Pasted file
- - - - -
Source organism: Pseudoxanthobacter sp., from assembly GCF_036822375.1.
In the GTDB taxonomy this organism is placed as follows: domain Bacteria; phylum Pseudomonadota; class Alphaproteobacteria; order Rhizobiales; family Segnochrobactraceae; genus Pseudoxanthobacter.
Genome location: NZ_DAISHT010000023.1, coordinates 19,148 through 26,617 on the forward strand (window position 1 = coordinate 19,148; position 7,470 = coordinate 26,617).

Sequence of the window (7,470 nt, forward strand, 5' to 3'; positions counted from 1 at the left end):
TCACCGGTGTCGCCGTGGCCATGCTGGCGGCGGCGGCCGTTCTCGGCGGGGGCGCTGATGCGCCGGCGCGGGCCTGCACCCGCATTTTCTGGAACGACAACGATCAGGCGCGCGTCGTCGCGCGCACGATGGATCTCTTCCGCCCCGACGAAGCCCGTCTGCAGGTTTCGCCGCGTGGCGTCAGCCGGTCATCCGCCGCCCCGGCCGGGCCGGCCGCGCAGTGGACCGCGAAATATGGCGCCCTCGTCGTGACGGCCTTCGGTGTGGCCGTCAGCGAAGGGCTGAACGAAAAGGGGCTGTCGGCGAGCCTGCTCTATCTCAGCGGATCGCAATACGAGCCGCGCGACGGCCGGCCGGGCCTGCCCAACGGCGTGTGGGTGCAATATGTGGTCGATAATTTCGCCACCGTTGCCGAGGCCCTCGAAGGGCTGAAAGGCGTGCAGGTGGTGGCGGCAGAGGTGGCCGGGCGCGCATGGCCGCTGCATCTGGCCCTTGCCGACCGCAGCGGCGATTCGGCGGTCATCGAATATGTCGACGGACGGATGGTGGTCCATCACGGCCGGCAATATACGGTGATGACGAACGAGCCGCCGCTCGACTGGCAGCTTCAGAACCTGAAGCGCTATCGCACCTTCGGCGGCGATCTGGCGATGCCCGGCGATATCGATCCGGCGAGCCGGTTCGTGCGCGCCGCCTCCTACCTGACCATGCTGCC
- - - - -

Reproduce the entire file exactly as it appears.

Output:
Source organism: Pseudoxanthobacter sp., from assembly GCF_036822375.1.
In the GTDB taxonomy this organism is placed as follows: domain Bacteria; phylum Pseudomonadota; class Alphaproteobacteria; order Rhizobiales; family Segnochrobactraceae; genus Pseudoxanthobacter.
Genome location: NZ_DAISHT010000023.1, coordinates 19,148 through 26,617 on the forward strand (window position 1 = coordinate 19,148; position 7,470 = coordinate 26,617).

Sequence of the window (7,470 nt, forward strand, 5' to 3'; positions counted from 1 at the left end):
TCACCGGTGTCGCCGTGGCCATGCTGGCGGCGGCGGCCGTTCTCGGCGGGGGCGCTGATGCGCCGGCGCGGGCCTGCACCCGCATTTTCTGGAACGACAACGATCAGGCGCGCGTCGTCGCGCGCACGATGGATCTCTTCCGCCCCGACGAAGCCCGTCTGCAGGTTTCGCCGCGTGGCGTCAGCCGGTCATCCGCCGCCCCGGCCGGGCCGGCCGCGCAGTGGACCGCGAAATATGGCGCCCTCGTCGTGACGGCCTTCGGTGTGGCCGTCAGCGAAGGGCTGAACGAAAAGGGGCTGTCGGCGAGCCTGCTCTATCTCAGCGGATCGCAATACGAGCCGCGCGACGGCCGGCCGGGCCTGCCCAACGGCGTGTGGGTGCAATATGTGGTCGATAATTTCGCCACCGTTGCCGAGGCCCTCGAAGGGCTGAAAGGCGTGCAGGTGGTGGCGGCAGAGGTGGCCGGGCGCGCATGGCCGCTGCATCTGGCCCTTGCCGACCGCAGCGGCGATTCGGCGGTCATCGAATATGTCGACGGACGGATGGTGGTCCATCACGGCCGGCAATATACGGTGATGACGAACGAGCCGCCGCTCGACTGGCAGCTTCAGAACCTGAAGCGCTATCGCACCTTCGGCGGCGATCTGGCGATGCCCGGCGATATCGATCCGGCGAGCCGGTTCGTGCGCGCCGCCTCCTACCTGACCATGCTGCC